Facebook has quietly started removing some misleading ads about HIV prevention medication, responding to a deluge of activists, health experts and government regulators who said the tech giant had created the conditions for a public-health crisis. The ads at issue - purchased by pages affiliated with personal-injury lawyers and seen millions of times - linked drugs designed to stop the spread of HIV with severe bone and kidney damage. Lesbian, gay, bisexual and transgender advocates long have said such claims are "false," pointing to multiple studies showing the class of medication, known as PrEP, is safe.
After initially declining to disable the ads, Facebook began on Friday retroactively labeling some of them as rule violations in its archive, limiting their visibility. The company's third-party fact-checkers concluded the ads were misleading and lacked context, according to a copy of an email sent by those fact-checkers to LGBT groups that was shared with The Washington Post, which first reported on the matter earlier this month.
The change in course at Facebook drew praise from LGBT organisations that had worked since September to stop the spread of HIV misinformation on the social media platform. But many activists said they remain uneasy that it took so long to get Facebook's attention in the first place - and worried the company's policy on such ads in the future remains unclear.
"The removal of select ads is a strong first step given the findings of Facebook's own fact-checking agency and the dozens of organisations that spoke out," said Sarah Kate Ellis, the leader of GLAAD. She added the "time is now for Facebook to take action on other very similar ads which target at-risk community members with misleading and inaccurate claims about PrEP and HIV prevention."
Facebook spokeswoman Devon Kearns confirmed that the company had taken action against some of the ads. "After a review, our independent fact-checking partners have determined some of the ads in question mislead people about the effects of Truvada," she said, referring to the name of the drug. "As a result we have rejected these ads and they can no longer run on Facebook."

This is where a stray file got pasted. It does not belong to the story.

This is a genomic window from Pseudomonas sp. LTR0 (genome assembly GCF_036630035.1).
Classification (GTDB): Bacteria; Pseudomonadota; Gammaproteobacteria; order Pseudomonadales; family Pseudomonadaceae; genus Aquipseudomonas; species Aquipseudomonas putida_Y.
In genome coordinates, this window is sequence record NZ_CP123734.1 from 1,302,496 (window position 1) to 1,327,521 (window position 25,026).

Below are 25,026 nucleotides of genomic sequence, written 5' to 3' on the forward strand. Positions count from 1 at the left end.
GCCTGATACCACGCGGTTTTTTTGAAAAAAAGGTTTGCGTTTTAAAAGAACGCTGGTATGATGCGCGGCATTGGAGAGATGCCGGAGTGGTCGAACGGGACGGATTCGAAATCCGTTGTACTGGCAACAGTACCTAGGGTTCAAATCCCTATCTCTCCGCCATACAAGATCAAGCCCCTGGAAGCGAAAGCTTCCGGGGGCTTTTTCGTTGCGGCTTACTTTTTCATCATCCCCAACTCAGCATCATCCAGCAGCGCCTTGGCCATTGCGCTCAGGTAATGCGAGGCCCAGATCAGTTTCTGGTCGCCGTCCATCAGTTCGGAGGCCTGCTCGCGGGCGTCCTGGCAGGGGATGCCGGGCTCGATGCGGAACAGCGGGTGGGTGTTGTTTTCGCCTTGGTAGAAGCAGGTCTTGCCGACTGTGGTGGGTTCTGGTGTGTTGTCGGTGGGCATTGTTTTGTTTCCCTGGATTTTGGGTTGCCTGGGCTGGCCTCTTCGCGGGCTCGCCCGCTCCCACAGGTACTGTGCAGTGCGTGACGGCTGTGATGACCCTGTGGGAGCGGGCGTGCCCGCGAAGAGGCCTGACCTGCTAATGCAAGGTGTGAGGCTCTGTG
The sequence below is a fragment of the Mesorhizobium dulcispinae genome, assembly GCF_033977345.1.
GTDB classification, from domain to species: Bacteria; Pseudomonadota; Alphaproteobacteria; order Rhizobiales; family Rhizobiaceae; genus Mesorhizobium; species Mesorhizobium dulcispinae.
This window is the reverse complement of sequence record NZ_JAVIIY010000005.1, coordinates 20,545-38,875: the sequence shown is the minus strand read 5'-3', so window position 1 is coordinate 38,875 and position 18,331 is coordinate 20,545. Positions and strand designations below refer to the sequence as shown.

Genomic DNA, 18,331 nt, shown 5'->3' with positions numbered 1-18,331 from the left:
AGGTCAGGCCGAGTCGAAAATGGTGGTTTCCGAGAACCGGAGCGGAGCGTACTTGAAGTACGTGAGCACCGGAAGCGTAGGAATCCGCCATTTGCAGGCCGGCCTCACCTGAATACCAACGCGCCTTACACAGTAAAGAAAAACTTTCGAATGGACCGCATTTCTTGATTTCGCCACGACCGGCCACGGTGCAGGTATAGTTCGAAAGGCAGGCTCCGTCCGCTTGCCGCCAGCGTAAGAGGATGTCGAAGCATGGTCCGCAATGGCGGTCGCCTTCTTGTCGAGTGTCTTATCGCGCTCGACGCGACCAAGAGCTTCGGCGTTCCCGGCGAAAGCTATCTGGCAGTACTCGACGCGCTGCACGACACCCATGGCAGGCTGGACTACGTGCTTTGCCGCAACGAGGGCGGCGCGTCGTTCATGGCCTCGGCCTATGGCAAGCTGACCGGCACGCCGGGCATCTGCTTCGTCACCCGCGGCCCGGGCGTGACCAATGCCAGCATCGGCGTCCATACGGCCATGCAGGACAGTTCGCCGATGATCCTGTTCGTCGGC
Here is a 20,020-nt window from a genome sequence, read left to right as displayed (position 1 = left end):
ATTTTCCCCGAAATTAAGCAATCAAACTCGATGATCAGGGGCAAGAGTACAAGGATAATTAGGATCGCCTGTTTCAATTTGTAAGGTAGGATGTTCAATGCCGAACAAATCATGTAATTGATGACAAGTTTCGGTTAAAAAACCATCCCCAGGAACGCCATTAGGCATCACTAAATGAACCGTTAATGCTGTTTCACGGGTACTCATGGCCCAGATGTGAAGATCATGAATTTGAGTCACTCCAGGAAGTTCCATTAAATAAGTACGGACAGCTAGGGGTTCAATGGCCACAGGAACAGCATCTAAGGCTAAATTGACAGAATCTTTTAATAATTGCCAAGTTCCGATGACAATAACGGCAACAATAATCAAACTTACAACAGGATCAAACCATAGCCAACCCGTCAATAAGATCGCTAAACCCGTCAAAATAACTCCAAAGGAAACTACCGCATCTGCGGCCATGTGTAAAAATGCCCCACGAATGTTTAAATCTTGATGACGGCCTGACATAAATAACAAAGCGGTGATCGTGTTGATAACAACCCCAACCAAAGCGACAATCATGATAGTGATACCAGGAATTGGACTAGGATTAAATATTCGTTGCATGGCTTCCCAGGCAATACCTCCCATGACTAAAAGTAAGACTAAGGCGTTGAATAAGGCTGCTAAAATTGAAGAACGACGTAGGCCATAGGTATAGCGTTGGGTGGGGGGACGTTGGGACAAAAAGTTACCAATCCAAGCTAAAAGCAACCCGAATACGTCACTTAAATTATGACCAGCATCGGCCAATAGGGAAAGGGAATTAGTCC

The incident illustrates Facebook's persistent struggle to police its service, which reaches 2 billion people globally, and prevent the real-time spread of harmful posts, photos, ads and other troubling content.
Facebook has tapped thousands of human reviewers, invested in artificial intelligence and repeatedly revised its rules on what it allows and what it removes, particularly with an eye to preventing trouble during the 2020 presidential election.
But its decisions often have left users, including regulators, deeply dissatisfied, feeling as though the company isn't acting swiftly or aggressively enough to thwart online abuse, including misinformation that has the potential to result in real-world harm. In fact, many of the controversial ads about HIV prevention medication, purchased by Facebook pages associated with lawyers suing the drugs' manufacturers on behalf of people who say they were harmed by the medication, had stopped running by the time Facebook took action against them last week.